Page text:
Life & Letters

Correspondence

About this Item

Title: Richard Maurice Bucke to Walt Whitman, 22 February 1891

Date: February 22, 1891

Whitman Archive ID: loc.08120

Source: The Charles E. Feinberg Collection of the Papers of Walt Whitman, 1839–1919, Library of Congress, Washington, D.C. Transcribed from digital images or a microfilm reproduction of the original item. For a description of the editorial rationale behind our treatment of the correspondence, see our statement of editorial policy.

Contributors to digital file: Cristin Noonan, Zainab Saleh, Andrew David King, Breanna Himschoot, and Stephanie Blalock



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Medical Superintendent's
Office.
INSANE ASYLUM
LONDON ONTARIO1
22 Feb 1891

Postcard of 19th2 from you to hand last evening. Was much relieved to hear that you were easier even if it is not very much so. I trust now that you will keep out of the deep ruts for a while and be able to look after the annex.3 Have you given up the idea of other folks writing in it? I hope so—Horace4 & I are busy planning a vol. of W.W. essays and I do not see why we should not carry it thro' at once—that would seem to me far the better course.

The first machine made meter5 is done & tested—it is perfect. I have "The New Spirit"6 have had it a year—the "W.W." is mostly good—has some bad shots in it

Best love always
R M Bucke


Correspondent:
Richard Maurice Bucke (1837–1902) was a Canadian physician and psychiatrist who grew close to Whitman after reading Leaves of Grass in 1867 (and later memorizing it) and meeting the poet in Camden a decade later. Even before meeting Whitman, Bucke claimed in 1872 that a reading of Leaves of Grass led him to experience "cosmic consciousness" and an overwhelming sense of epiphany. Bucke became the poet's first biographer with Walt Whitman (Philadelphia: David McKay, 1883), and he later served as one of his medical advisors and literary executors. For more on the relationship of Bucke and Whitman, see Howard Nelson, "Bucke, Richard Maurice," Walt Whitman: An Encyclopedia, ed. J.R. LeMaster and Donald D. Kummings (New York: Garland Publishing, 1998).

Notes:

1. This letter is addressed: Walt Whitman | 328 Mickle Street | Camden | New Jersey | U.S.A. It is postmarked: CAMDEN, N.J. | FEB | 24 | 1 PM | 1891 | REC'D, LONDON | AM | FE 23 | 91 | CANADA. [back]

2. See Whitman's postal card to Bucke of February 19, 1891[back]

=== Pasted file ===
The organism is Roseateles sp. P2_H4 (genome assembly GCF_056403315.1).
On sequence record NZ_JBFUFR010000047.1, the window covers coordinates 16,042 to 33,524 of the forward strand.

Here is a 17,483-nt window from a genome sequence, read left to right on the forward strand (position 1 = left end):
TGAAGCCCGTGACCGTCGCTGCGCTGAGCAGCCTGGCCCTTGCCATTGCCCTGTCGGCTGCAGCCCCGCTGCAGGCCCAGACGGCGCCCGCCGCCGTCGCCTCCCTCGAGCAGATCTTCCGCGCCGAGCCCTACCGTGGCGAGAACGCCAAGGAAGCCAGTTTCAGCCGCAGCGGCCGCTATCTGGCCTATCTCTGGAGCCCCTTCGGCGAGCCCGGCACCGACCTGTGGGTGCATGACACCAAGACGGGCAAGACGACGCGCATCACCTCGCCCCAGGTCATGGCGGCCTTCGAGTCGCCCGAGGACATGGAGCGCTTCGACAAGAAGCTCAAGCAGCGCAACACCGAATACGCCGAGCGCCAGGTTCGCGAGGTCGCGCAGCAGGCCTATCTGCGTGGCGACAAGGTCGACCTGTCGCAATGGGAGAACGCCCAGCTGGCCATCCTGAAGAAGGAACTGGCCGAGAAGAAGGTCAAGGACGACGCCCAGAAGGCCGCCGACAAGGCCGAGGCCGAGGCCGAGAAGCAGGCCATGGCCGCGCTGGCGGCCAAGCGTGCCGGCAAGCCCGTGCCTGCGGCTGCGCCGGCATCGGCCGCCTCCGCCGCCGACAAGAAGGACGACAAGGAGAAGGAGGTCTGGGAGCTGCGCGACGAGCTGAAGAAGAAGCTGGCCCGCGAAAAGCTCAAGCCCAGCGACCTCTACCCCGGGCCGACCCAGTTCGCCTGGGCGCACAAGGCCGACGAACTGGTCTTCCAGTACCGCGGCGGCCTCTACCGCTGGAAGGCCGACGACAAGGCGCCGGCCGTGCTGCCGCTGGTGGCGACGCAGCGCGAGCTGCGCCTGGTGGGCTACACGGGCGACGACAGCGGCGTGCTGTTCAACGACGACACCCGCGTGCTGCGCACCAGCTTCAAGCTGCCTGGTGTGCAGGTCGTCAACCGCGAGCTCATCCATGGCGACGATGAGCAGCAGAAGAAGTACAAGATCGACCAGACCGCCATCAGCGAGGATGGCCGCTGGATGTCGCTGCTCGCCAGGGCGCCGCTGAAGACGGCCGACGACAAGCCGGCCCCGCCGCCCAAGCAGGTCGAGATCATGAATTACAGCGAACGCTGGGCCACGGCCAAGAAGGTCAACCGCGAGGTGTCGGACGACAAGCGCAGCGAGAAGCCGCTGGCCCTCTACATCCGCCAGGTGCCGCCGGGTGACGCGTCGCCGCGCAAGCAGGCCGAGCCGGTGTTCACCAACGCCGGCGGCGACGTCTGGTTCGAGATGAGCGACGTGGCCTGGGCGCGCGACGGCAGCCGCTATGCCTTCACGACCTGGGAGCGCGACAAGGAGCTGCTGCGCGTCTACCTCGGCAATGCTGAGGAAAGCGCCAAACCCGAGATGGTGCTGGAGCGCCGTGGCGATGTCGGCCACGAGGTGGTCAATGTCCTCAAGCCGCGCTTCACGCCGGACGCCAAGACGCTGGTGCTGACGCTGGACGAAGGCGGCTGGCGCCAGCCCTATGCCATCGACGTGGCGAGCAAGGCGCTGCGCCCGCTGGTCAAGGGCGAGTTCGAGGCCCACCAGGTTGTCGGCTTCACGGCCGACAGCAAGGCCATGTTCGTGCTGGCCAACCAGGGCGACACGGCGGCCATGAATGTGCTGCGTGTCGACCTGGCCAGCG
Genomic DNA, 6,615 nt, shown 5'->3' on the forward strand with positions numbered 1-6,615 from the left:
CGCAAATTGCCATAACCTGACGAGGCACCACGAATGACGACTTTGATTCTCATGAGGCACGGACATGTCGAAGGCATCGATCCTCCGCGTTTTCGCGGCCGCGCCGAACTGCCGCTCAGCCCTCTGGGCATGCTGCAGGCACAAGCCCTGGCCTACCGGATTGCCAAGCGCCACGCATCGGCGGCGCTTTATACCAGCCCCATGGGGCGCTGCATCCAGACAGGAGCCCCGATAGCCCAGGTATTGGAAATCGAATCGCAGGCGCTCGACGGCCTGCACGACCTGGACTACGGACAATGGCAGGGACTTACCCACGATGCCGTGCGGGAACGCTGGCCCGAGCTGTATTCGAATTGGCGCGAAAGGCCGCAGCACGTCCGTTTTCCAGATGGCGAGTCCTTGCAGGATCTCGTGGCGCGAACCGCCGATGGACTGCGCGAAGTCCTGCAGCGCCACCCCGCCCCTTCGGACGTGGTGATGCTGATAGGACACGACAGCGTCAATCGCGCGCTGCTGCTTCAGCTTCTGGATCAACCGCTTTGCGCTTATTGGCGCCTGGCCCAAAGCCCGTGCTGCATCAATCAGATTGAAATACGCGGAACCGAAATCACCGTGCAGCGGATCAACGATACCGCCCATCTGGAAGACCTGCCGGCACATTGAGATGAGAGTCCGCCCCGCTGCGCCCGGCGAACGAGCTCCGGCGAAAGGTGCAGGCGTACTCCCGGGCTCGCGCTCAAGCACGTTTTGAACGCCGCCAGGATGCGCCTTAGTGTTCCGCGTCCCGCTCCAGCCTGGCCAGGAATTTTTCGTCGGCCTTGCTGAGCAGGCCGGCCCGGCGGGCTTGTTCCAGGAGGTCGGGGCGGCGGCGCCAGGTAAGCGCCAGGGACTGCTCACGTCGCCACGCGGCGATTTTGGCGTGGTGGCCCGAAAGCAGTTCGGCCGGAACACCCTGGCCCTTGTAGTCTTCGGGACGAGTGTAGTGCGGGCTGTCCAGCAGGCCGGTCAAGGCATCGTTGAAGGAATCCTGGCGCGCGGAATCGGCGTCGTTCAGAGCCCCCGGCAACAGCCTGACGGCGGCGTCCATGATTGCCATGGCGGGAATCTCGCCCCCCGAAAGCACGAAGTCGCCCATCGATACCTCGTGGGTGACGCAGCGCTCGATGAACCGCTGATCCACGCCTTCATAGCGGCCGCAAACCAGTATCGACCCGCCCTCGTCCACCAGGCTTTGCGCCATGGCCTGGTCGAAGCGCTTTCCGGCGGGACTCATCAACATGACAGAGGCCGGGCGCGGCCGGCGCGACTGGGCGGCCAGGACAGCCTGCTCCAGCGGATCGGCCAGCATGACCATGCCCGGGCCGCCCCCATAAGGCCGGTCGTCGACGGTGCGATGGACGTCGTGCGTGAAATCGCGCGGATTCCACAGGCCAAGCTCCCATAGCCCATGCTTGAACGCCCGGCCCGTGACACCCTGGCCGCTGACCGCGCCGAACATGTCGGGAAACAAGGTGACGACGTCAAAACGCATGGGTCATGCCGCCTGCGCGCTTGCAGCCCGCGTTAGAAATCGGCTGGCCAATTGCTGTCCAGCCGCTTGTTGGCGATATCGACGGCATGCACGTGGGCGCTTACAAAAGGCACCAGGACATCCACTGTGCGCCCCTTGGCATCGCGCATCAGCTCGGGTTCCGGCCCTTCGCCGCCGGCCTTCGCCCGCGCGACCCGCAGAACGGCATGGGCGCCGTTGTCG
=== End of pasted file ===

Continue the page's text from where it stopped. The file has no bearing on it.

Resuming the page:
3. Whitman's book Good-Bye My Fancy (1891) was his last miscellany, and it included both poetry and short prose works commenting on poetry, aging, and death, among other topics. Thirty-one poems from the book were later printed as "Good-Bye my Fancy 2d Annex" to Leaves of Grass (1891–1892), the last edition of Leaves of Grass published before Whitman's death in March 1892. For more information see, Donald Barlow Stauffer, "'Good-Bye my Fancy' (Second Annex) (1891)," Walt Whitman: An Encyclopedia, ed. J.R. LeMaster and Donald D. Kummings (New York: Garland Publishing, 1998). [back]

4. Horace L. Traubel (1858–1919) was an American essayist, poet, and magazine publisher. He is best remembered as the literary executor, biographer, and self-fashioned "spirit child" of Walt Whitman. During the mid-1880s and until Whitman's death in 1892, Traubel visited the poet virtually every day and took thorough notes of their conversations, which he later transcribed and published in three large volumes entitled With Walt Whitman in Camden (1906, 1908, & 1914). After his death, Traubel left behind enough manuscripts for six more volumes of the series, the final two of which were published in 1996. For more on Traubel, see Ed Folsom, "Traubel, Horace L. [1858–1919],"Walt Whitman: An Encyclopedia, ed. J.R. LeMaster and Donald D. Kummings (New York: Garland Publishing, 1998). [back]

5. Bucke and his brother-in-law William John Gurd were designing a gas and fluid meter to be patented in Canada and sold in England. [back]

6. Henry Havelock Ellis (1859–1939) was an English physician and sexologist. He co-wrote Sexual Inversion (published in German 1896; English translation in 1897) with Whitman correspondent John Addington Symonds. His book The New Spirit, with a chapter on Whitman, appeared in 1890. [back]


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